I finished day 1 in 24th place. Not what I wanted but about what I deserved for the mistakes I made. 

 

 

Day 2 started with a lot less pressure. Zone 2 was protected from weather with very little structure off the main shore line. We expected that about half as many fish would win the day. Congers were going to be vital for this zone and I only had one solid one. 

 

These competitions begin with a shotgun start. The problem is they never seem to have a starting line. I’m not sure why they can’t just put up some buoys for everyone to stay behind but they can’t and it’s the same situation every year. As everyone stages, the boats start inching away. No one wants to be in the back so we all inch forward faster and faster till we are super far from where we were supposed to start. Sometimes they call everyone back to try again, sometimes not. I’m never at the front of the inching crowd because I think it’s ridiculous. Well, this time it cost me 3000 points. The horn blew and everyone took off but I was already behind two boats. Everyone started peeling off towards fish but these two just kept going on the same line I was about a boat length in front of me. We all jumped in about the same time loaded guns on the way down but I was a few seconds too late and watched someone shoot my eel. First heartbreak of the day.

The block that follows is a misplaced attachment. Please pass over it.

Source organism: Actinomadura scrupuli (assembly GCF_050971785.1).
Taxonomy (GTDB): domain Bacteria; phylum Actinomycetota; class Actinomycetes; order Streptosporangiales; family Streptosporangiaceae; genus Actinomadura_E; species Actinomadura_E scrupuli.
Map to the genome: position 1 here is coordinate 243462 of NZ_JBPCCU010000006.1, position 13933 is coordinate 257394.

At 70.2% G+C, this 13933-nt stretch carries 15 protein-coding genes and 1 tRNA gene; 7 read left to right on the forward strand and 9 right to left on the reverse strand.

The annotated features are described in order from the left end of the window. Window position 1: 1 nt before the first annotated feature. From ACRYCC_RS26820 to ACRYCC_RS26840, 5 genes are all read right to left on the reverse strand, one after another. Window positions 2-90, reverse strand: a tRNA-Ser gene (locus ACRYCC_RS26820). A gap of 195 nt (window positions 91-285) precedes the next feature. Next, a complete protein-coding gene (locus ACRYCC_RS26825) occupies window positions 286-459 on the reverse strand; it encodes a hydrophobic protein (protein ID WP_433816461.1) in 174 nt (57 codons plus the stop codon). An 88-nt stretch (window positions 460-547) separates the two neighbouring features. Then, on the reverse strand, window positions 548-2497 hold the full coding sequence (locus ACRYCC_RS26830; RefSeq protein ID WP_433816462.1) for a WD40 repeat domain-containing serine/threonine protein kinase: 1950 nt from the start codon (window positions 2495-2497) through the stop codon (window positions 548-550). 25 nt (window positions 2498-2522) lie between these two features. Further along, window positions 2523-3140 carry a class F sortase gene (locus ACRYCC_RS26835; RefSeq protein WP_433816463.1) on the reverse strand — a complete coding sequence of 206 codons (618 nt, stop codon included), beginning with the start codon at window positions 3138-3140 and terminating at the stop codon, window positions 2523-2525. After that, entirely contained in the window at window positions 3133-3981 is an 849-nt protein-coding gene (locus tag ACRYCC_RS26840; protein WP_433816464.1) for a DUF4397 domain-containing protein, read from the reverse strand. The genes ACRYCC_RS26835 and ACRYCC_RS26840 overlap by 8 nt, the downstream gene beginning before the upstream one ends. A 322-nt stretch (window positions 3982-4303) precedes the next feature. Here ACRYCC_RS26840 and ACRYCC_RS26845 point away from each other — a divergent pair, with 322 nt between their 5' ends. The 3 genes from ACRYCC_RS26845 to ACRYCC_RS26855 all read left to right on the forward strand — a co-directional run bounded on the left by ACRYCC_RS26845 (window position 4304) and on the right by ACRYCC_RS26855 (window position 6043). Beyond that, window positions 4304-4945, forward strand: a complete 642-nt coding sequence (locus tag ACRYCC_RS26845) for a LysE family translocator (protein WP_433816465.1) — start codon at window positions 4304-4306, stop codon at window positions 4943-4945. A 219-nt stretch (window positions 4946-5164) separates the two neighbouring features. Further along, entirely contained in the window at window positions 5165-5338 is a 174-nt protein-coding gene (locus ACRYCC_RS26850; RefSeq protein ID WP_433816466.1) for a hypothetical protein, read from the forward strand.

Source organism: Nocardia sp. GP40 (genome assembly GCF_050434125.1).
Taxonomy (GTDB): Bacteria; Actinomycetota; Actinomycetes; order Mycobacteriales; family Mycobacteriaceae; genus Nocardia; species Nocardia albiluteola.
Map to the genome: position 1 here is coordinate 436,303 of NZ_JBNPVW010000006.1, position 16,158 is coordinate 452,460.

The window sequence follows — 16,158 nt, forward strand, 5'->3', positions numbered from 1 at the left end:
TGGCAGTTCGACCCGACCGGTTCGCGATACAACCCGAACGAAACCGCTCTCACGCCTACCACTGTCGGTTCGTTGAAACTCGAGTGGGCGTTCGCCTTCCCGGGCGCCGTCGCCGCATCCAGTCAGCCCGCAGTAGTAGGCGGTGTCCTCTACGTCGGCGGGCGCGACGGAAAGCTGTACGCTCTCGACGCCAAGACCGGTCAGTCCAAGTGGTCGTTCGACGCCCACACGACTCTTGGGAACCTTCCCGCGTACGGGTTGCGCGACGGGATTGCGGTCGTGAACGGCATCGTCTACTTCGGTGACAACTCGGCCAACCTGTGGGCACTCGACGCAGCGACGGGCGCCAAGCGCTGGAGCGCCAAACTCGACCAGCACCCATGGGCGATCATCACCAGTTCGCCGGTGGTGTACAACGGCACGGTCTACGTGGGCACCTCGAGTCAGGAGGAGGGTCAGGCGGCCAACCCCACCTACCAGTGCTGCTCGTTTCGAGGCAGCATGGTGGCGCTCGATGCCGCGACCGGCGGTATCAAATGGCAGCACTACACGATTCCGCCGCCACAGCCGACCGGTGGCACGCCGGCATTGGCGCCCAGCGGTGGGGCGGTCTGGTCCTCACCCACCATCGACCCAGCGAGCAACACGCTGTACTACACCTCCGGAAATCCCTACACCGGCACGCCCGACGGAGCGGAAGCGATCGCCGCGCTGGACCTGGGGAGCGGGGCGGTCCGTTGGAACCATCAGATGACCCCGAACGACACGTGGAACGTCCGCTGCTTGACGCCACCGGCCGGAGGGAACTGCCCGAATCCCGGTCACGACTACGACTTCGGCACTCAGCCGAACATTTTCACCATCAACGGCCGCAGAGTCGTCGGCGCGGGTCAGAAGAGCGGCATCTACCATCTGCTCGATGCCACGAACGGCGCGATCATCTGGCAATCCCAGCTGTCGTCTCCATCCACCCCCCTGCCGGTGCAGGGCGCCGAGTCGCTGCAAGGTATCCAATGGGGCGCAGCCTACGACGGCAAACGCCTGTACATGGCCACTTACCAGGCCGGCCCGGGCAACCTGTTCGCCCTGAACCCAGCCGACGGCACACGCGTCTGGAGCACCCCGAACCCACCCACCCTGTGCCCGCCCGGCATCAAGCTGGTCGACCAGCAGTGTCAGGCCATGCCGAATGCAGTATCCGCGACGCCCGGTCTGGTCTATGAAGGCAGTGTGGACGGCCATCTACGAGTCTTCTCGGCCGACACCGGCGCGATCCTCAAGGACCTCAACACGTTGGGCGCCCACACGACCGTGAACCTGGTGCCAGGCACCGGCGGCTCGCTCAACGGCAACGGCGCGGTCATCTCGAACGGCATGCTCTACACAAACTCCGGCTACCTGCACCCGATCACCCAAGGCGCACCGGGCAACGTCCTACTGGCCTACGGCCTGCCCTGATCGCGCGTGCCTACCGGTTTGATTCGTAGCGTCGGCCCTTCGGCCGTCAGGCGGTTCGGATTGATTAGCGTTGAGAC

I jumped back in the boat for the next spot. Samuel noticed no one was on this next point that he liked. It was the only spot he had ever got a corvina. I hadn’t seen one in a month of scouting so wasn’t even sure they existed. I quickly grabbed a nice mullet and a big fork beard. I made the mistake of missing a solid seabass which was the second big heartbreak of the day. Then everything changed as I caught a glimpse of corvina on the bottom. It was clear there was a large school of them. Having never seen them before I didn’t know how they would react to me being mid water column so I just fired at the first one I saw. He was a solid fish and I landed a great top down head shot. I seem to do better with larger targets. At 5 kilos he was just over the minimum size but I was beyond stoked. Definitely the fish of the tournament.